October 27, 2022

Supreme Court will not hear Labour’s Appeal of wage-freeze legislation (PSSA)

This morning the Supreme Court of Canada (SCC) announced that it will not hear arguments on the constitutionality of the Public Services Sustainability Act (PSSA).  

What was the Public Services Sustainability Act?
The PSSA was introduced by the Pallister government in 2017 to implement wage freezes of 0%, 0%, 0.75%, and 1%.  In response, the Manitoba Federation of Labour (MFL) created the Partnership to Defend Public Services (PDPS), a coalition of unions, including UMFA, impacted by the legislation.  In June 2020, the Court of Queen’s Bench (as it then was) ruled that this legislation was “draconian” and unconstitutional. The Manitoba Court of Appeal overturned that decision in October 2021, ruling that the PSSA did not violate any constitutional rights.  With the Supreme Court dismissing the appeal application, the Appeal Court’s ruling now stands.

What does this mean for our $19.4M remedy?
In addition to the primary focus of the PDPS – that the PSSA is unconstitutional – a separate element of the lawsuit was specific to UMFA members.  Both the Court of Queen’s Bench and the Court of Appeal agreed that your Charter right to freedom of association was violated by having a wage-freeze secretly imposed during bargaining.  

The Supreme Court’s decision to dismiss the PDPS’s appeal application therefore does not affect the remedy for UMFA members.  In February 2022 the Court of Queen’s Bench ordered the Government of Manitoba to pay $19.4M to UMFA members in damages.  The government appealed this decision.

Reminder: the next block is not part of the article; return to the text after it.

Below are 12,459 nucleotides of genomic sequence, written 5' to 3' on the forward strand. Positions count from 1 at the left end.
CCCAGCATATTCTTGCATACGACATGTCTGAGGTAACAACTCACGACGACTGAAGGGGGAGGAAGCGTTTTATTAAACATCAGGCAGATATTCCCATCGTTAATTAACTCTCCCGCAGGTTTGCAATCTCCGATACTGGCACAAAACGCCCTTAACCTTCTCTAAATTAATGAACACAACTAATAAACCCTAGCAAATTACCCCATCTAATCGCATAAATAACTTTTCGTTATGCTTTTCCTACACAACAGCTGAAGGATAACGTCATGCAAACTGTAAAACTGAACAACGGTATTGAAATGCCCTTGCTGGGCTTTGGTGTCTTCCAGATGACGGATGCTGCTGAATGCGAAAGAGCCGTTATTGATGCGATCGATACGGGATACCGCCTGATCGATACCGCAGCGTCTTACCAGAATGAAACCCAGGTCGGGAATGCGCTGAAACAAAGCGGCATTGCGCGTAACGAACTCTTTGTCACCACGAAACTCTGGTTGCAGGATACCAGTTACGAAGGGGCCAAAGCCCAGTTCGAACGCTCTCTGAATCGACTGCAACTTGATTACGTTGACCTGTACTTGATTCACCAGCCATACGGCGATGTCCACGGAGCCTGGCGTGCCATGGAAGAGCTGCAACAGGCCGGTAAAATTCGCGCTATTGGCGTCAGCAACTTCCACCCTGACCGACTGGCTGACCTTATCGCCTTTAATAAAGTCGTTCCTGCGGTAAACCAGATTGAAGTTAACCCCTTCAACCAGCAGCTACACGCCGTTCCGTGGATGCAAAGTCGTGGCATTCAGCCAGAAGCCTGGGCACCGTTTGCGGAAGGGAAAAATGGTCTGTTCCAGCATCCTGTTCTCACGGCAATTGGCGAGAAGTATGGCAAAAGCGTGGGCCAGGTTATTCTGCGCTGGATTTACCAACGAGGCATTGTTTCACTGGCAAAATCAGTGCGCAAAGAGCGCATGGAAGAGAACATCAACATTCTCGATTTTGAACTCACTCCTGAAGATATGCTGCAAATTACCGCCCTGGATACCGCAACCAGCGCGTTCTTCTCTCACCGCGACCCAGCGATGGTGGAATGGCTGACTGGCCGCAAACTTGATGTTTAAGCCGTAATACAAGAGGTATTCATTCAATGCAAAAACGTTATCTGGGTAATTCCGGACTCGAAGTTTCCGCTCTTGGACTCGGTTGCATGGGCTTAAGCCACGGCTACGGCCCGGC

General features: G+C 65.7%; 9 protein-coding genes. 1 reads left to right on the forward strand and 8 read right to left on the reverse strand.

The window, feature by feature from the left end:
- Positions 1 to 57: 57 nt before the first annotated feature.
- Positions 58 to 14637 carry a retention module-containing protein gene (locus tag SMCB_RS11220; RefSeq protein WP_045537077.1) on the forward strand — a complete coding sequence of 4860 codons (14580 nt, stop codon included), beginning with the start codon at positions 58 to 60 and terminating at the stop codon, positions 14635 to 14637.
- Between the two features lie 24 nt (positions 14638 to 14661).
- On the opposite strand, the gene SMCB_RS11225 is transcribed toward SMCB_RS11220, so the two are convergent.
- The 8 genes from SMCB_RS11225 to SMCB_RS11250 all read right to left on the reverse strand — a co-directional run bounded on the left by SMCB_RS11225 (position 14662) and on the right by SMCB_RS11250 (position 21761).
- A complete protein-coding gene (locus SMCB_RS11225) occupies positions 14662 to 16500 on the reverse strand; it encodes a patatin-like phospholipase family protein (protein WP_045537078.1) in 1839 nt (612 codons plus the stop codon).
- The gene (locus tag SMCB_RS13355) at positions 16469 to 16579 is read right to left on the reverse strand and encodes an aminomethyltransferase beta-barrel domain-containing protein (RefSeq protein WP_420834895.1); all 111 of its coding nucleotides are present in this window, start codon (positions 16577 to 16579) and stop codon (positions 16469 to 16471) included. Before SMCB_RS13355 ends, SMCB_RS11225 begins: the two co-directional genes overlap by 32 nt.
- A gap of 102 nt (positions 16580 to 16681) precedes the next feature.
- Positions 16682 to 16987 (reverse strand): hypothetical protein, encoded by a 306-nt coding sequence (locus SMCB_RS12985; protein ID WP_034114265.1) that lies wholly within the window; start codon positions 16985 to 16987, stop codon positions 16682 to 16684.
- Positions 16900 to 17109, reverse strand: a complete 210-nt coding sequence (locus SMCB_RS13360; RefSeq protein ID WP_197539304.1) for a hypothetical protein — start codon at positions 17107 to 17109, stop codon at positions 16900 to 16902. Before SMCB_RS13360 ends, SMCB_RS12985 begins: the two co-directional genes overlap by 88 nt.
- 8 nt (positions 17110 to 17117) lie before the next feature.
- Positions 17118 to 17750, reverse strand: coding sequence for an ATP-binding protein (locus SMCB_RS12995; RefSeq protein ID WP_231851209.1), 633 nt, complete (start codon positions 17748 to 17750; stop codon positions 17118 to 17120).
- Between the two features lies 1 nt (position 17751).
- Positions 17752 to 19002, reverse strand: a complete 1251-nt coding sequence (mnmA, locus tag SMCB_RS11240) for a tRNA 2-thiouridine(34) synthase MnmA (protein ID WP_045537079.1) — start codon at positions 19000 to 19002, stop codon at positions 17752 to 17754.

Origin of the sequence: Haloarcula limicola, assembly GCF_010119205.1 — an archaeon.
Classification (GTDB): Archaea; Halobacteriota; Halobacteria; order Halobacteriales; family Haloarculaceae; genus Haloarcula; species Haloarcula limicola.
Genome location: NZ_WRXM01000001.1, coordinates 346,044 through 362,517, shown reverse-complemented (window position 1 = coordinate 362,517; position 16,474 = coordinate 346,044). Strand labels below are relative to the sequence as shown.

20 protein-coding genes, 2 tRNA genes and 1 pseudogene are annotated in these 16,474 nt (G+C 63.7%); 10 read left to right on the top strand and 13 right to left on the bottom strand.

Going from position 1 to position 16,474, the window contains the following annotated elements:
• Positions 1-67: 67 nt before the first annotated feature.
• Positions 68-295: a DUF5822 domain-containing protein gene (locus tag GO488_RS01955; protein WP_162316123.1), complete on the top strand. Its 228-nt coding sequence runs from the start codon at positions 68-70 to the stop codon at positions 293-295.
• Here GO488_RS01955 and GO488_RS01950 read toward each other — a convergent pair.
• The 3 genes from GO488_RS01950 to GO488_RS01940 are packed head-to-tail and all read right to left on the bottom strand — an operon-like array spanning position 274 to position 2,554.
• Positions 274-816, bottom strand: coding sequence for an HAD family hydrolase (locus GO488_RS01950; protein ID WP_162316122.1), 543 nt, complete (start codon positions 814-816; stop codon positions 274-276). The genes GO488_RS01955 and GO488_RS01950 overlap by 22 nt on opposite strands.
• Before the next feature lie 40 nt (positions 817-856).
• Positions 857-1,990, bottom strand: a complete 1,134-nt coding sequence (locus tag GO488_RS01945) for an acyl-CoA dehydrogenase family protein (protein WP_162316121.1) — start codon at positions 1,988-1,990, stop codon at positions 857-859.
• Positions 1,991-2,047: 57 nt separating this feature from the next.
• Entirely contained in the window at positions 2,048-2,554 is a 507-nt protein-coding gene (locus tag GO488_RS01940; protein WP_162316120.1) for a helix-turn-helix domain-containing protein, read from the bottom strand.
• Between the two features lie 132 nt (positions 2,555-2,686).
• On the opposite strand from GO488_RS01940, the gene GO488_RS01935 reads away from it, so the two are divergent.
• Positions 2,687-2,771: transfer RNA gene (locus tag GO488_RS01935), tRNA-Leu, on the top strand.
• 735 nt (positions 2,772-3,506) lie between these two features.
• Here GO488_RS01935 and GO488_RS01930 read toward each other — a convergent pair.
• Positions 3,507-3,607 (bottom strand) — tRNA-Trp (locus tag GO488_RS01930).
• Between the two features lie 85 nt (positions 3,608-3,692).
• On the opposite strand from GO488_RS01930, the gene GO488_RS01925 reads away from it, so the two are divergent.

On Wednesday January 11, 2023 beginning at 09h30, Manitoba’s Court of Appeal will hear arguments on that appeal. Anyone who wishes to attend the remedy appeal is free to do so and we will communicate more information in January.

What do we do now?

Wage-freeze legislation was only one part of Brian Pallister and Heather Stefanson's attack on education and the public sector.  The Court of Appeal upheld the ruling that UMFA's professors, instructors, and librarians had their Charter right to free association violated when a wage-freeze was secretly imposed on them by the government. Despite stating that they value education, the actions of the Pallister and Stefanson governments have shown otherwise. It's time for workers and students to be prioritized and supported in Manitoba.

Manitoba’s provincial election is less than a year away and it is vital that post-secondary education be a priority issue.  During their tenure, the PC Government has frozen or cut the UM’s operating grant, frozen research funding, and increased student tuition. We, as UMFA members, need to be active participants in ensuring political candidates and elected officials understand the value of post-secondary education in Manitoba, and the kinds of changes and supports we need to see in the years ahead.